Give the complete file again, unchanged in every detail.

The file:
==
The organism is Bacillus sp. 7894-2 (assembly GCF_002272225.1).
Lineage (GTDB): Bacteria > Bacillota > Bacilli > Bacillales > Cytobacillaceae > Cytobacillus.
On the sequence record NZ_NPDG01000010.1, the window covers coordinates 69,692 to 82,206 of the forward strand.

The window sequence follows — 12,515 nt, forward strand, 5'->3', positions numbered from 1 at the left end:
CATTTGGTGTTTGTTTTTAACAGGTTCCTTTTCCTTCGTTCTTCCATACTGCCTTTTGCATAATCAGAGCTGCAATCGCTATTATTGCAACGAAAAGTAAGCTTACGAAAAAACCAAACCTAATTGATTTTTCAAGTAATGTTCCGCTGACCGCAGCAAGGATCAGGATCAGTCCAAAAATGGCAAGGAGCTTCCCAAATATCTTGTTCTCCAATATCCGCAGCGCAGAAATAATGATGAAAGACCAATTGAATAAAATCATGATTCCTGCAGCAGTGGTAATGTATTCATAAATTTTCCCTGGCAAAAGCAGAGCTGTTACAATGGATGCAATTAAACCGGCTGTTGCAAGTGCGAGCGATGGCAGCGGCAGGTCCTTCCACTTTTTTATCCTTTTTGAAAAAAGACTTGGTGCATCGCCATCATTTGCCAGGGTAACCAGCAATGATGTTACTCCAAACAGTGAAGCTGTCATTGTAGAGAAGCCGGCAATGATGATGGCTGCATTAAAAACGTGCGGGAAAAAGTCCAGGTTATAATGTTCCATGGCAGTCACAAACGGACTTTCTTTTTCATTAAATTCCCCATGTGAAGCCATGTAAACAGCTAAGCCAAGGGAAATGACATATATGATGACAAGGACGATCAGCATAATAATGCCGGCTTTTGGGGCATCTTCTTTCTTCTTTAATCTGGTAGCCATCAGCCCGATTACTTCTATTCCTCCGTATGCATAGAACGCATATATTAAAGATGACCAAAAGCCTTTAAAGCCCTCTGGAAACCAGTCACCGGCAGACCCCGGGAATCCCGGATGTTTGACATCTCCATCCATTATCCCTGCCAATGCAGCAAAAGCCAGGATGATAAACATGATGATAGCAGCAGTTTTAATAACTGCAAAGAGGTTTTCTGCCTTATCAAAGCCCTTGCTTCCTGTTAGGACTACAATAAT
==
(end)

The organism is Bacillus sp. 7894-2 (assembly GCF_002272225.1).
Lineage (GTDB): Bacteria > Bacillota > Bacilli > Bacillales > Cytobacillaceae > Cytobacillus.
On the sequence record NZ_NPDG01000010.1, the window covers coordinates 69,692 to 82,206 of the forward strand.

The window sequence follows — 12,515 nt, forward strand, 5'->3', positions numbered from 1 at the left end:
CATTTGGTGTTTGTTTTTAACAGGTTCCTTTTCCTTCGTTCTTCCATACTGCCTTTTGCATAATCAGAGCTGCAATCGCTATTATTGCAACGAAAAGTAAGCTTACGAAAAAACCAAACCTAATTGATTTTTCAAGTAATGTTCCGCTGACCGCAGCAAGGATCAGGATCAGTCCAAAAATGGCAAGGAGCTTCCCAAATATCTTGTTCTCCAATATCCGCAGCGCAGAAATAATGATGAAAGACCAATTGAATAAAATCATGATTCCTGCAGCAGTGGTAATGTATTCATAAATTTTCCCTGGCAAAAGCAGAGCTGTTACAATGGATGCAATTAAACCGGCTGTTGCAAGTGCGAGCGATGGCAGCGGCAGGTCCTTCCACTTTTTTATCCTTTTTGAAAAAAGACTTGGTGCATCGCCATCATTTGCCAGGGTAACCAGCAATGATGTTACTCCAAACAGTGAAGCTGTCATTGTAGAGAAGCCGGCAATGATGATGGCTGCATTAAAAACGTGCGGGAAAAAGTCCAGGTTATAATGTTCCATGGCAGTCACAAACGGACTTTCTTTTTCATTAAATTCCCCATGTGAAGCCATGTAAACAGCTAAGCCAAGGGAAATGACATATATGATGACAAGGACGATCAGCATAATAATGCCGGCTTTTGGGGCATCTTCTTTCTTCTTTAATCTGGTAGCCATCAGCCCGATTACTTCTATTCCTCCGTATGCATAGAACGCATATATTAAAGATGACCAAAAGCCTTTAAAGCCCTCTGGAAACCAGTCACCGGCAGACCCCGGGAATCCCGGATGTTTGACATCTCCATCCATTATCCCTGCCAATGCAGCAAAAGCCAGGATGATAAACATGATGATAGCAGCAGTTTTAATAACTGCAAAGAGGTTTTCTGCCTTATCAAAGCCCTTGCTTCCTGTTAGGACTACAATAAT